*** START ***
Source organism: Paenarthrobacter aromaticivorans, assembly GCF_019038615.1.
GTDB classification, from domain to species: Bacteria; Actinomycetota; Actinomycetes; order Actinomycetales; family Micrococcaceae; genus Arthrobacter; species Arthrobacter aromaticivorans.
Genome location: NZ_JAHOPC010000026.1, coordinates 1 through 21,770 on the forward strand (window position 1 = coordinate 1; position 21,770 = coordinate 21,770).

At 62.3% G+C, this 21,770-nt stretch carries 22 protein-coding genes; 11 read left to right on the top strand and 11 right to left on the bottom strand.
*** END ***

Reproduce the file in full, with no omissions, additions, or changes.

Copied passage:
Source organism: Paenarthrobacter aromaticivorans, assembly GCF_019038615.1.
GTDB classification, from domain to species: Bacteria; Actinomycetota; Actinomycetes; order Actinomycetales; family Micrococcaceae; genus Arthrobacter; species Arthrobacter aromaticivorans.
Genome location: NZ_JAHOPC010000026.1, coordinates 1 through 21,770 on the forward strand (window position 1 = coordinate 1; position 21,770 = coordinate 21,770).

At 62.3% G+C, this 21,770-nt stretch carries 22 protein-coding genes; 11 read left to right on the top strand and 11 right to left on the bottom strand.